AMSTERDAM — Centuries before Amsterdam became synonymous with weed and over-tourism, it was the beloved “Mokum,” or safe haven, for European Jewry. Although only a fraction of Dutch Jews survived the Holocaust, echoes of that era still fill the canal city in the form of Yiddish-based slang, including Amsterdam’s most enduring nickname.
Of all the ways in which Jewish and Dutch culture blended, few are as easy to spot as the entry of Yiddish into Dutch slang. Many of the words have Hebrew origins, making it possible for Hebrew-speakers to fish out the lef (courage, or heart), ponum (face), or brooche (blessing) in a conversation.
“It is well known that many languages have appropriated Yiddish words to add spice and color to colloquial speech,” wrote Yiddish scholar Sol Steinmetz in his book on the migration of Yiddish across cultures.
“Among Dutch Jews for example,” wrote Steinmetz, “Yiddish has disappeared as language; yet Yiddish words absorbed by Dutch have not disappeared.”
The word Mokum, or “place,” is Amsterdam’s version of New York’s Big Apple — a nickname indistinguishable from the city it romanticizes. In 1955, Dutch singer Johnny Jordaan scored a hit with the bouncy “I Prefer Amsterdam.” It was a mere 10 years after the war in which 102,000 Dutch Jews were murdered in Nazi death camps, but Mokum was a good place to live again.
“I prefer to be in Mokum without money, than to be in Paris with one million,” crooned Jordaan in what was called “a hiccuping Mokum vibrato” by one reviewer.
“Mokum is my paradise. I’ll take Amsterdam, with its Amstel and the IJ, because in Mokum I am rich and happy at the same time,” sang Jordaan, who grew up close to where Anne Frank hid from deportation, in his namesake Jordaan neighborhood.
Among its public appearances in recent years, the song “I Prefer Amsterdam” was played at the 2013 Ajax championship. As the Netherlands’ most legendary soccer team, Ajax — called “the Pride of Mokum” — had several Jewish players and owners before World War II. The squad continues to be associated with Jews and Israel, but not always in a warm context.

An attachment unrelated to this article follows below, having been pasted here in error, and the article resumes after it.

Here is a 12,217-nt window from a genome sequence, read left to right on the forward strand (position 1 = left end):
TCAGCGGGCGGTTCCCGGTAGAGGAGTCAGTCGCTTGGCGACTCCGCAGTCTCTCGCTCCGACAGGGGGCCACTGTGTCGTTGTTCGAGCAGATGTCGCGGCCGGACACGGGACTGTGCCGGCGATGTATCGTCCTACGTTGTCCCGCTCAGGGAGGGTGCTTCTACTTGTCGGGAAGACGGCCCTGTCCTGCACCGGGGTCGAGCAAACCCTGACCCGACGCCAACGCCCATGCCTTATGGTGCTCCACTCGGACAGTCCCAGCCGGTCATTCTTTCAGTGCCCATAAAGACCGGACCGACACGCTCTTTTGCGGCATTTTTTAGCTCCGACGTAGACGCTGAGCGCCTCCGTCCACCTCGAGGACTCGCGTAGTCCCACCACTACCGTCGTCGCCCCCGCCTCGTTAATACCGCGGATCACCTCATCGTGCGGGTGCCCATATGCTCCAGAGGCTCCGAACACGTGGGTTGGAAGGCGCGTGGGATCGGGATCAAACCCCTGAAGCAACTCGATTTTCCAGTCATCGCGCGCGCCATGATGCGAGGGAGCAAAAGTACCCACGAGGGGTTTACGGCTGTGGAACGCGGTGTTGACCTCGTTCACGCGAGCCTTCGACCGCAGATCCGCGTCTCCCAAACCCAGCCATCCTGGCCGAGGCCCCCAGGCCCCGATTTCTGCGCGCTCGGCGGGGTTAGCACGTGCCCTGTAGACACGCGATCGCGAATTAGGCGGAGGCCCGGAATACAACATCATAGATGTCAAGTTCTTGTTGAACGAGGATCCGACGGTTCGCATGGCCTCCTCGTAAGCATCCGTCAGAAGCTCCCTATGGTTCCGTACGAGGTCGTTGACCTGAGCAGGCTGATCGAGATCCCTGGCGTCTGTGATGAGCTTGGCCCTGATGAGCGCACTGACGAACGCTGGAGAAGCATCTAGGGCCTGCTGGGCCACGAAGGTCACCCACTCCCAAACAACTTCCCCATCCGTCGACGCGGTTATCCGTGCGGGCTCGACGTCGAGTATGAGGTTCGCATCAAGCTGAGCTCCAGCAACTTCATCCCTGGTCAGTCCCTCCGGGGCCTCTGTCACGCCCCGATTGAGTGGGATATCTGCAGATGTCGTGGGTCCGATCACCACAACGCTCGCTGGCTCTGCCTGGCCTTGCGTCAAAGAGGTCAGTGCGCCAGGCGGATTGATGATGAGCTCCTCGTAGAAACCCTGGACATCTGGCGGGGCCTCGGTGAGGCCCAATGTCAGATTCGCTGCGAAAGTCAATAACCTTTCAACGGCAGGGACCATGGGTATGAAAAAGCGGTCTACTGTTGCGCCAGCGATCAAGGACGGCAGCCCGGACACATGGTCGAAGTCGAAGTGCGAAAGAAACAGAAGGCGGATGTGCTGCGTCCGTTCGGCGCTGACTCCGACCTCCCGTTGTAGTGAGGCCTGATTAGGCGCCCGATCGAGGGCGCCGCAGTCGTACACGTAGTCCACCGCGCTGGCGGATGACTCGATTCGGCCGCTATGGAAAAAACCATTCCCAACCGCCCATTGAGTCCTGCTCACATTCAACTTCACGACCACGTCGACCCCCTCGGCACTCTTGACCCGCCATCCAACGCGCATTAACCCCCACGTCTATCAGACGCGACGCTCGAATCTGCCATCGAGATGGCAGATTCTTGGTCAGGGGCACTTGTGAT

To the south of Amsterdam, fans of rival team Feyenoord Rotterdam have been known to hiss loudly, “like gas chambers,” when competing against the despised “Jewish” Ajax. Chants of “Jews to the gas” are sometimes heard in the Rotterdam stadium, including when the “Super Jew” fans of Mokum’s Ajax unfurl their Israeli flags and sing “Hava Negila.”
‘Pride of Mokum’
More than 500 years ago, Amsterdam welcomed Jews after their expulsion from Spain and Portugal. Within a century, Dutch Jews were practicing their religion more openly than anywhere in Europe, free from the Inquisition and bans on where they could live, not to mention from wearing signs that marked them as Jews.
Contrary to the Golden Age image, very few Jews made it out of the slums by amassing wealth. The Joodse Buurt (Jewish neighborhood) was decrepit, overcrowded, and filled with the untidy sight of bed-sheets hanging from windowsills. Rembrandt lived close to these everyday “street” Jews, some of whom he sketched and painted.
Visitors to Amsterdam’s Jewish enclave were known to express both disdain and rachmones, or pity, upon seeing the run-down neighborhood and attendant sores (worries). As much as the imposing Portuguese Synagogue and complex of Ashkenazi shuls were the crown jewels of Mokum, most of Amsterdam’s Jews lived and died in poverty.
Many of the Yiddish-based words still heard in Dutch entered via the local “cant,” or jargon, used by petty criminals. In Amsterdam, Jews who engaged in dishonest activities brought Yiddish into the underground code-speak, called Bargoens. The words kalletje (prostitute, from the Hebrew word kallah, for bride) and penose (“criminal world,” from parnasa, or bread-winning) conjure those seedy origins.
Some historians view the initial acceptance of Jews in Amsterdam as a matter of pragmatic economics. A number of Jews brought business networks with them to the Netherlands, for instance. However, life was not without restrictions and limitations even for “tolerated” minorities. Most of the trades banned Jews from employment, and Christian “oaths” were required to practice law or become a professor.
On the eve of World War II, a sizable portion of the 80,000 Jews who lived in Amsterdam were refugees from persecution, as had been the case since the Spanish Inquisition. By most accounts, the community had never been more “assimilated” into society, including thousands of refugees from Nazi Germany who — like Anne Frank — considered themselves Dutch.
These days, fewer than 30,000 Jews live among a population of 17 million people in the Netherlands. More than three centuries ago, when the Portuguese Synagogue rose atop pillars sunk into the marsh, about 8,000 Jews called Amsterdam home. Long before the founding of Ajax, they built the original “pride of Mokum” by setting a new standard for Diaspora Jewish living.